First Baptist Church, Huntsville, AL
Wednesday, December 17, 2014
Unique 'Quilts' Help Celebrate 200 Years of Huntsville First Baptist
Unique 'Quilts Help Celebrate 200 Years of Huntsville First Baptist
By Joe Jones (November 2008)
Combining skills common to frontier housewives with those of modern Huntsville technologists, a group of Huntsville First Baptist members, mostly women, created unique wall hangings for use as central decorations for the church's bicentennial celebration. They designed and fabricated huge "quilts" that were displayed on both sides of the tall organ pipes which adorn the front of the 65-foot -tall sanctuary during the bicentennial celebration. They aren't quilts in a conventional sense. Rather they are 12x 18-foot quilted hangings that mimic the rainbow in color and complement the bright colors of the 32-foot-high stained glass windows that line the sanctuary walls.
First Baptist was formed June 3, 1809, and is the oldest missionary Baptist body in Alabama, a decade older than the state. The theme of the year-long 200th birthday observance was "The Footprints Continue;' which was artistically depicted on the hangings as human footprints of increasing size from one quilt to the other. The theme wording, along with the biblical reference, appeared on banners apart from the quilted hangings. The idea of the quilts originated with Glenn Brown, a member of the bicentennial celebration committee who has a designer's eye. He presented his thought to Janis Warman, a church member who is known as an experienced quilter and who crafted banners for the church in the past. They devised a design that would complement the sanctuary and particularly the dominant colors. "Glenn designed this on his computer and selected the proper colors, then we measured the sanctuary spaces available and determined the appropriate sizes,” Mrs. Warman said.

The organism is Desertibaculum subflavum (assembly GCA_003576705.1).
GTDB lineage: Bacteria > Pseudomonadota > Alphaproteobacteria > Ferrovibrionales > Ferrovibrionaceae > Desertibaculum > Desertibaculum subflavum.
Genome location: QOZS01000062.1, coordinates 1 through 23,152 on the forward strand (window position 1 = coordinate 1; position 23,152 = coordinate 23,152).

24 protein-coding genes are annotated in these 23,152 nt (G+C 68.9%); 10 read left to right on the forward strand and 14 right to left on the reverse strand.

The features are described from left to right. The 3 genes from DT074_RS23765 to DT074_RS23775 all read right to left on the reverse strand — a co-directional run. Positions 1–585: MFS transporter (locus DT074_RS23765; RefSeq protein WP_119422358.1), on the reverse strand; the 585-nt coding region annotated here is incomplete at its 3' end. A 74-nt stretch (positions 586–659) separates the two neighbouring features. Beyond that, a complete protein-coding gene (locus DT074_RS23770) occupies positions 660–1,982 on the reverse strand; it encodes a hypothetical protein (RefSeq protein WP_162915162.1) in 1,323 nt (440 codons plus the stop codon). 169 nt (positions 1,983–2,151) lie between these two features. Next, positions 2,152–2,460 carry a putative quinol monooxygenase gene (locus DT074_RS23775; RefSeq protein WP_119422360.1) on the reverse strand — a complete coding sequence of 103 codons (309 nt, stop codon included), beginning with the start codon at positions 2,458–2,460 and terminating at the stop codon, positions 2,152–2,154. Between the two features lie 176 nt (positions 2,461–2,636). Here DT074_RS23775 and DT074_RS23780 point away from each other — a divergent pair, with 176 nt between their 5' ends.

With the help of her grandson, William Bugg, footprints were designed in proper prospective. "With Glenn's design I sat down with large graph paper and put the design into 12-inch squares, making the quilts 12 squares across and 18 squares vertically,' she said. Next she took the design to a professional machine quilter to assure that the unusual size could be accommodated. From past experience she knew that cotton fabric for the top and backing would be best, with batting in between. Volunteer workers were solicited, and many offered fabrics from their own collections, while other pieces were purchased.
A work space in the church's Christian Life Center was reserved for up to four weeks. Stitching began on October 13, 2008, and seventeen days later that important phase of the work was completed on the second and final quilt. The quilts were then taken to a professional machine quilter who created the design of the footprints on her computer and stitched them on the quilts. Seventeen First Baptist women participated in the project, accruing a total of twelve hundred hours of work in the process, which included the binding and the placement of sleeves on the backs for hanging purposes.
Principal workers on the project, in addition to Janis Warman, were Hannah Alderson, Janice Allison, Ann Bailey, Kay Warman Bugg, Denise Carter, Joyce Freisen, Carelese Hinton, Beth Hoffman, Deborah Mason, Hallie McDavid, Linda Nowlin, Mary Ann Prince, Bettye Pugh, Sara Stokes, Libby Whisenant, and Pat Williams. Others who helped with supplies and provided "wonderful goodies" were Ann Clinton, Amy Walker, and Mary Reeder.
For posterity's sake, a fabric label is located on the back of each quilt, briefly telling the story of the project and naming the participants.